About 2,000 prisoners in American correctional facilities give birth each year. The issue of shackling pregnant inmates during and after labor raises a broader concern about excessively punitive aspects of prison culture.
- Democratic and Republican politicians alike have pushed for anti-shackling legislation.
- Doctors have called shackling a threat to the health of both mother and child.
- Criminologists have deemed it unnecessary; as it appears that no unshackled pregnant inmate has ever escaped during labor.
Quoting and Photo Source: “In Labor, in Chains” by Audrey Quinn
See also: “Shackled During Childbirth” by Sadhbh Walshe
“Childbirth in Chains” by Colleen Mastony
“Should a Woman Be Shackled While Giving Birth? Most States Think So.” by Cristina Costantini
“Bill To Stop The Shackling Of Pregnant Inmates Introduced By D.C. Lawmaker” by Arin Greenwood
Nancy Eiesland, theologian and sociologist, was 13 years old when she had 11 operations for a congenital bone defect in her hips. She realized that pain from this condition and from spinal scoliosis was her lot in life.
So why did she say she hoped that when she went to heaven she would still be disabled?
The reason, which seems clear enough to many disabled people, was that her identity and character were formed by the mental, physical, and societal challenges of her disability. She felt that without her disability, she would “be absolutely unknown to myself and perhaps to God.”
By the time of her death at 44 in 2009, Ms. Eiesland had come to believe that God was in fact disabled, a view she articulated in her influential 1994 book, “The Disabled God: Toward a Liberatory Theology of Disability.” She pointed to the scene described in Luke 24:36-39 in which the risen Jesus invites his disciples to touch his wounds.
“In presenting his impaired body to his startled friends, the resurrected Jesus is revealed as the disabled God,” she wrote. God remains a God the disabled can identify with, she argued: He is not cured and made whole; his injury is part of him, neither a divine punishment nor an opportunity for healing.
For her full obituary, go to:
Daniel Laflamme grabs a water bottle with his foot and bends over to take a sip. Then he adroitly places a paintbrush between his toes and begins to paint. Deaf and mute, Laflamme, who has cerebral palsy, communicates through his painting.
In 2006, the Quebec City artist was in Toronto to help publicize an exhibition by Canada’s Mouth and Foot Painting Artists. The organization sells replicas of the painters’ works on greeting cards and calendars to help the artists live independent lives.
At the organization’s headquarters on St. Clair Avenue West, Laflamme showed off his prowess as an artist. Bent over like a pretzel on the floor, he painted with authority and skill as he worked on a still life of flowers and a fruit bowl.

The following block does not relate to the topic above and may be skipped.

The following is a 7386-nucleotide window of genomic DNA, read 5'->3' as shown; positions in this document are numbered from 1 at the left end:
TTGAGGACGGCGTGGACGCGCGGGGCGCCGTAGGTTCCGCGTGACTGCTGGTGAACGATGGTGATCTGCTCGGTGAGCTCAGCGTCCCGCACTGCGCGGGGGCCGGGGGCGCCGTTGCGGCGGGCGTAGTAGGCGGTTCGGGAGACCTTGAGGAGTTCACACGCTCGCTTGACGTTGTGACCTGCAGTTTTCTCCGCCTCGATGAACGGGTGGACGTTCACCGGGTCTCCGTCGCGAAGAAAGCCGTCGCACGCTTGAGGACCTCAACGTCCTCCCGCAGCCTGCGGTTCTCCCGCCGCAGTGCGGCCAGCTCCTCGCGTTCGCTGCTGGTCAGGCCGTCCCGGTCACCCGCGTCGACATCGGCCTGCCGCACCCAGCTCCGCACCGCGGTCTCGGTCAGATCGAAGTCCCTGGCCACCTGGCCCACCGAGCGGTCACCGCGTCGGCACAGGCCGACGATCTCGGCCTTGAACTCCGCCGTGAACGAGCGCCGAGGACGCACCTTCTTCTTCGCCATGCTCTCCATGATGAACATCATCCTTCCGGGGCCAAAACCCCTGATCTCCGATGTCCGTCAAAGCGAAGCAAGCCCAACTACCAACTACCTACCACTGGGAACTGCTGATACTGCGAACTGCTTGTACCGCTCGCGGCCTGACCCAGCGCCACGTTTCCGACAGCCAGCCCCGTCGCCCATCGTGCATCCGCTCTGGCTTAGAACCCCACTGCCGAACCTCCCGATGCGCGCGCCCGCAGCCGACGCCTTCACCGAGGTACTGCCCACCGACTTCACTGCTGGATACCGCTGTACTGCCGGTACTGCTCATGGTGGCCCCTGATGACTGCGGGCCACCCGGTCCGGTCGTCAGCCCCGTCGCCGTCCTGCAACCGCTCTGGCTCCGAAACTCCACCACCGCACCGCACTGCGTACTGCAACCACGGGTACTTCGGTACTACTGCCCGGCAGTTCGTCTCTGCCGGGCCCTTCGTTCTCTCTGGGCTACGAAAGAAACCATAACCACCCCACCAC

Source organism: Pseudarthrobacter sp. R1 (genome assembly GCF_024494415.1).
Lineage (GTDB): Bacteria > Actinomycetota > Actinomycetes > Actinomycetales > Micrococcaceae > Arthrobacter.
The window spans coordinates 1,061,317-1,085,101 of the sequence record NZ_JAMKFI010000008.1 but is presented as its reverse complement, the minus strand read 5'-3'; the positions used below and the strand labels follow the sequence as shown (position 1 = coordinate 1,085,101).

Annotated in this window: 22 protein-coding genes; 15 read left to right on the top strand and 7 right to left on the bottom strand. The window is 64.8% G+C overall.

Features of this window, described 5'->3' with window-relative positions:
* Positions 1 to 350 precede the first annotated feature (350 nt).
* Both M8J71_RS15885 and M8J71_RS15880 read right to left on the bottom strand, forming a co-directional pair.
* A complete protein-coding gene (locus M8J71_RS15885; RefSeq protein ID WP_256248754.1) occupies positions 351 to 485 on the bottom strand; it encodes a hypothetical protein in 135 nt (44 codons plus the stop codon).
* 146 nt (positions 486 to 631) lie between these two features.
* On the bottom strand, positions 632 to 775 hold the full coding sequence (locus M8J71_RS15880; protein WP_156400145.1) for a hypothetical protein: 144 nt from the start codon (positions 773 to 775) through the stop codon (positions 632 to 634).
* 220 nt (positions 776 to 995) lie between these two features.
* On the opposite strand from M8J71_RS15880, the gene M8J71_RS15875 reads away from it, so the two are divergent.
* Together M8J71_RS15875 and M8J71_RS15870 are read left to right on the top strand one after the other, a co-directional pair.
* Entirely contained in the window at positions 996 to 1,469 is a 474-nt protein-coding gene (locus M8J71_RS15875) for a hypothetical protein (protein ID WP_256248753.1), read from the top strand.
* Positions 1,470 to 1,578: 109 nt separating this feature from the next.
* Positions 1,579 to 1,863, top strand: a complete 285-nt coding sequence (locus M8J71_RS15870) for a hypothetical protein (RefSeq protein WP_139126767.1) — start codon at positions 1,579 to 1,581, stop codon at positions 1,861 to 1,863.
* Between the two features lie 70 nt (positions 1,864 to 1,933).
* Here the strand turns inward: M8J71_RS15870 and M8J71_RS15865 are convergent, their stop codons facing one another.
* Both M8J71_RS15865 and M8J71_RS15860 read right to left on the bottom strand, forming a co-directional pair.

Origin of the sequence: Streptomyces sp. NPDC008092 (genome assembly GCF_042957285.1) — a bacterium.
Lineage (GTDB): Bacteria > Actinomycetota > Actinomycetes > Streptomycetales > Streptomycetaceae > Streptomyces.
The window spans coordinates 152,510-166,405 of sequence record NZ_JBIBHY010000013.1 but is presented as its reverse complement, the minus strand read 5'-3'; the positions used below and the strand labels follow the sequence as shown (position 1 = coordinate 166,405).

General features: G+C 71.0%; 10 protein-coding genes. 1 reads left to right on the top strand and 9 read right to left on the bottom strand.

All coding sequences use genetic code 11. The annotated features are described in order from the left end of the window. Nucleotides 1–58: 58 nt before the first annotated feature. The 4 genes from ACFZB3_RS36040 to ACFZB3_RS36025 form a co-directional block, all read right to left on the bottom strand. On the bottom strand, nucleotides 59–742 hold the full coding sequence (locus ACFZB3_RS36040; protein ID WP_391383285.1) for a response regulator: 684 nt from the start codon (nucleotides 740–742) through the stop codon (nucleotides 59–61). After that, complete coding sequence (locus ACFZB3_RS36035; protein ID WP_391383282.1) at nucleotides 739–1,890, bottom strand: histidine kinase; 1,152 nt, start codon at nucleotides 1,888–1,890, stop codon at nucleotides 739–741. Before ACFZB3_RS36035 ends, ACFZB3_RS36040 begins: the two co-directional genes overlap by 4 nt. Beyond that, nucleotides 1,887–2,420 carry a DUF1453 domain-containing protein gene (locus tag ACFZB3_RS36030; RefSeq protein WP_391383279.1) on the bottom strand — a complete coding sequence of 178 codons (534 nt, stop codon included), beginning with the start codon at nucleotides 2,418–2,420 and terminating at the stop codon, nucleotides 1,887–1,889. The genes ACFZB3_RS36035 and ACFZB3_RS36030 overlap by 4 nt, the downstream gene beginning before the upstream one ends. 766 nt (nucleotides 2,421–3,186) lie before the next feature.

Then he stopped to get more paint. He used one foot to bring the palette of paints closer to him. Holding his paintbrush between his toes, he dipped his brush in the paint and then began once more to delicately apply color to his masterpiece.
Quoting: Debra Black, Toronto Star, July 7, 2006
Photo by: Rick Eglinton, Toronto Star, July 7, 2006. Photo Source: http://thestar.blogs.com/photoblog/2012/05/yonge-and-eglinton-no-longer-intersect.html
Loretta Claiborne was born partially blind and could not walk or talk until she was four. Officials recommended that she be put into an institution—a common treatment for America’s “defectives” in the 1950s. Her mother refused.
Today Ms. Claiborne has 26 marathons and a black belt in karate to her name. She travels the world to speak for people like herself. Her purpose is to exemplify and to usher in a fresh understanding of ‘disability’. Definitions change over time: the UN Convention on the Rights of Persons with Disabilities calls disability an “evolving concept”.
NINETY-SEVEN. That’s how many stairs African-American movie-goers had to walk up at the Carolina Theater in Durham, North Carolina. After climbing the stairs and purchasing tickets, they sat in designated balcony seating – the only place they were allowed to sit.
Then the civil rights movement brought all kinds of changes. In July 1963, the stairway and the seating requirements were desegregated.
Today, the side entrance to the theater is unmarked. The staircase is nicely carpeted in red with wooden rails. While it is still in use, customers seem to prefer the front entrance stairs and the elevator. The elevator to the second balcony now opens to a permanent exhibit of large, black and white photographs called “Confronting Change.” This display is, perhaps, the Carolina Theater’s self-conscious examination of civil rights history.
(Adapted from the article by Dawn Baumgartner Vaughan, Feb. 26, 2014.)
Photo source: https://www.google.ca/search?q=segregated+stairways&es_sm=93&tbm=isch&tbo=u&source=univ&sa=X&ei=lSJHU7G_MYnIyAG0wYGICg&ved=0CGAQsAQ&biw=1366&bih=643
“’NOMAD’ was a good word for Nicolae Gheorghe. He was always on the move, with his worldly goods strapped to his back: a laptop, bundles of e-mails, a ring-binder, three shirts.”
Thus, begins the obituary of an influential advocate for the Roma, a traveling people. He was tireless:
- A well-read, multilingual cosmopolitan
- An academic, writing on the plight of the Roma for the Western Press.
- An award-winning point-man for all things Roma to international organizations.
- A gypsy by blood and upbringing.
- An anthropologist of his own people.
- A secretary to an illiterate “King of the Gypsies”
- An activist when Roma were moved into ghettos
- An entrepreneur, setting up the first Roma NGO
He dreamed dreams for the Roma people:
- That talented young Roma would get involved in business and politics.
- That the wider world would understand the Roma as “transnational, representing a society whose ideals were broader, freer and more enterprising than those in nation states.”